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TDPT Issue 12.1 Published

This new issue of the journal is international in scope with rich contributions from around the globe including articles on indigenous theatre in New Zealand, explorations of planetary performance pedagogy from practitioner scholars in Singapore, USA and Australia, training histories in Australia and in the former Yugoslavia, and a collated series of conversations on theatre pedagogy from Drama School Mumbai. Contributions include short essais, postcards and reviews as well as articles, several of which respond to creative responses to being in the midst of a pandemic.

It’s always a delight to see how submissions to one of the open issues of TDPT reveal new debates simply by sitting side by side with each other. In 12.1 a prominent theme that emerges is that of tracing past training practices and examining how they link with or challenge contemporary training experiences. One way of exploring this, beyond the pages of the issue, is to read the essai on Peter Hulton’s pioneering work on Arts Archive that links perfectly with Hulton’s offer here in the blog to make a wide range of training workshops available to explore.  .

Contents

Editorial
Libby Worth, Jonathan Pitches, Chris Hay and Aiden Condron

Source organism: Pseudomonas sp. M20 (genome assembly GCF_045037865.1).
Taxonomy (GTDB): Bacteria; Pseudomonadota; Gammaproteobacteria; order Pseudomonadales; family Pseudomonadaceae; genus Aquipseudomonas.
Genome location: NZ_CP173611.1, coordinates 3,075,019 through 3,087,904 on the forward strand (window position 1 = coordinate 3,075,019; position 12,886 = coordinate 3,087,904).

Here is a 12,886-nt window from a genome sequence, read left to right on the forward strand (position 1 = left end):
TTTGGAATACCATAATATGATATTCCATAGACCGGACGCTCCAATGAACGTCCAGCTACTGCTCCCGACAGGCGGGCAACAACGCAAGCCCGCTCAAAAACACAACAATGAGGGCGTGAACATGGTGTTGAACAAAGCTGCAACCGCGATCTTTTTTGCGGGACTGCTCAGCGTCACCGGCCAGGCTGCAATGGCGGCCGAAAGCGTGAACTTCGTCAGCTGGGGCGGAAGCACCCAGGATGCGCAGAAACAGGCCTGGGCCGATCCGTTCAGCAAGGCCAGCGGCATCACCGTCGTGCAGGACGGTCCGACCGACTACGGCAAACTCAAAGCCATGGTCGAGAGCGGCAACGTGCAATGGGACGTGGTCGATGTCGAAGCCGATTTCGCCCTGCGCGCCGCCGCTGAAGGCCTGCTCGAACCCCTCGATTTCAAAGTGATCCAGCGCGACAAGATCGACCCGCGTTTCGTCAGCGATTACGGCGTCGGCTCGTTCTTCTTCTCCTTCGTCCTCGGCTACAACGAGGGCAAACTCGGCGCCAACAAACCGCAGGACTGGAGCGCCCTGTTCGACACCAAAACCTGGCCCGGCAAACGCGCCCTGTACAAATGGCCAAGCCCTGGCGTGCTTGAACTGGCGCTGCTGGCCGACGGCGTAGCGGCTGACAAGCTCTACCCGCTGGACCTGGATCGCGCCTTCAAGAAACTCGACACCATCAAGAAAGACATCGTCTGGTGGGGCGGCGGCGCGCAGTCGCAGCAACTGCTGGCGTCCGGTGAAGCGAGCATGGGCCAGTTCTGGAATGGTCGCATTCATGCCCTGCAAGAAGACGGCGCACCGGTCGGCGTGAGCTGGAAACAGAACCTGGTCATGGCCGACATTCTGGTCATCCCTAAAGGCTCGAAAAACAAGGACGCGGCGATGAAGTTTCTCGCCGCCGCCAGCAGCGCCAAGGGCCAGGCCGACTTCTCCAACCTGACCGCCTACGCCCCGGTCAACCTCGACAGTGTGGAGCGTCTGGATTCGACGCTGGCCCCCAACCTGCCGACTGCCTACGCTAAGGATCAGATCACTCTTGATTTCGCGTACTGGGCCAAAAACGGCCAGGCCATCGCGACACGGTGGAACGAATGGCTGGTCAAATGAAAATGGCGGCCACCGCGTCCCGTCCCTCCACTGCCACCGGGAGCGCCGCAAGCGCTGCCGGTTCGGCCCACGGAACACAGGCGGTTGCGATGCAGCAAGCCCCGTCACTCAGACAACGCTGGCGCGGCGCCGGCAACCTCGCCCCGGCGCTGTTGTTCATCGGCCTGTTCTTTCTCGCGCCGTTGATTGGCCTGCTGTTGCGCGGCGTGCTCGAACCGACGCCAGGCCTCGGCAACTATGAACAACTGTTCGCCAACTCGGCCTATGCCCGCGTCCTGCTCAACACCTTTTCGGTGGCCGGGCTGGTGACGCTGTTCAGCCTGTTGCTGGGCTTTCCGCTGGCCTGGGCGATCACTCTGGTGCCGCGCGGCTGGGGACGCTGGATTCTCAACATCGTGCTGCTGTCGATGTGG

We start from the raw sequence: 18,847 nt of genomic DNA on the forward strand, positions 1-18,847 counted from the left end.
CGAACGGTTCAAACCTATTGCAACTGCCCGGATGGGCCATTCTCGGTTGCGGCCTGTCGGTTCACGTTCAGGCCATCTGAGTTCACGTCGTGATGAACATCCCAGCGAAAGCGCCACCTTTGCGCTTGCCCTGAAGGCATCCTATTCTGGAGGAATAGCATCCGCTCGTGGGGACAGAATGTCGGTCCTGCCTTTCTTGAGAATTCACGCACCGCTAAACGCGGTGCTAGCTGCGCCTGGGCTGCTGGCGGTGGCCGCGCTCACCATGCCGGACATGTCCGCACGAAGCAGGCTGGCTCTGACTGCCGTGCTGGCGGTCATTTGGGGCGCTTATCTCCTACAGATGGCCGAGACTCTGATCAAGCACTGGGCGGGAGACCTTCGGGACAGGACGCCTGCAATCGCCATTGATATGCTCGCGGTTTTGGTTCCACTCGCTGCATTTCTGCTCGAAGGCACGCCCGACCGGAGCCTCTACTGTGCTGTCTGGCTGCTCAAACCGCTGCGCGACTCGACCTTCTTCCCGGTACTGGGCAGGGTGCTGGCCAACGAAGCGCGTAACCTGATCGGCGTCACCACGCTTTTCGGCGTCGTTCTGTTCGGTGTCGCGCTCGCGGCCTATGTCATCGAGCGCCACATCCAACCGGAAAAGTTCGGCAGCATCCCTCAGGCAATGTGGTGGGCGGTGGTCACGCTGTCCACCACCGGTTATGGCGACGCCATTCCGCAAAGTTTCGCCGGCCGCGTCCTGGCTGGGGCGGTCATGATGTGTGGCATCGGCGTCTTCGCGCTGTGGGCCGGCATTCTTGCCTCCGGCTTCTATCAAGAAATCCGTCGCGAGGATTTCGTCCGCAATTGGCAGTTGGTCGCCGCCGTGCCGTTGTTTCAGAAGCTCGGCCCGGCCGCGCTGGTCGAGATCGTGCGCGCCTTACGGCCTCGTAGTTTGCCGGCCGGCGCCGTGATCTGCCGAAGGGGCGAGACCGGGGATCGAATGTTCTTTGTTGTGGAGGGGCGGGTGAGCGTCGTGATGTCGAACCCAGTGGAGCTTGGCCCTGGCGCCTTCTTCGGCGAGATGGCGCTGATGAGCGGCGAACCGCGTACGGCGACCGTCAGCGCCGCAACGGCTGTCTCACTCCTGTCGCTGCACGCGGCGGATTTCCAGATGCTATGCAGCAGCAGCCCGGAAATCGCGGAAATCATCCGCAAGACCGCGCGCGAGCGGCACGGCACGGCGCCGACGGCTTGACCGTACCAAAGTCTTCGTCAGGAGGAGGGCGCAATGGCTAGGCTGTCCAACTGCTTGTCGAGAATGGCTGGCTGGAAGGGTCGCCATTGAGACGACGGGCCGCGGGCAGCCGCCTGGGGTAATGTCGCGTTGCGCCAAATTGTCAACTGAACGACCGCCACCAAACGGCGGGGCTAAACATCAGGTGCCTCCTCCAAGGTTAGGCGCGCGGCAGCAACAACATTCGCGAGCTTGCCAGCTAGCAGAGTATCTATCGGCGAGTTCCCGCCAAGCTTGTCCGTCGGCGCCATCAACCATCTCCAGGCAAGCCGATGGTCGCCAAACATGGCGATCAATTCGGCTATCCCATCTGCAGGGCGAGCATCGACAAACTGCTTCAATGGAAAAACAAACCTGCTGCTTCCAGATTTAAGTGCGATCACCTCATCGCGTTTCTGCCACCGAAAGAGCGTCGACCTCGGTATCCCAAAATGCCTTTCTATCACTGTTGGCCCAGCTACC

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CfP: TDPT Special Issue: Martial Arts Re-Visited

Special issue: Martial Arts Re-Visited to be published in September 2022
Call for contributions, ideas, proposals and dialogue with the editors

Guest editors:
Prof. Paul Allain, University of Kent, Canterbury (P.A.Allain@kent.ac.uk)
and Prof. Grzegorz Ziółkowski, Adam Mickiewicz University, Poznań (grzeg@amu.edu.pl).
Training Grounds Editor: Thomas Wilson, Rose Bruford College, London (Thomas.Wilson@bruford.ac.uk).

Martial Arts Re-Visited (Issue 13.3)

This special issue wishes to reinvigorate discussion about the applicability and usefulness of martial arts in actor, dancer and performer training. It opens the door particularly wide to contributions which intend to critically re-evaluate and re-examine martial arts’ role and place in performing arts training approaches and schemes.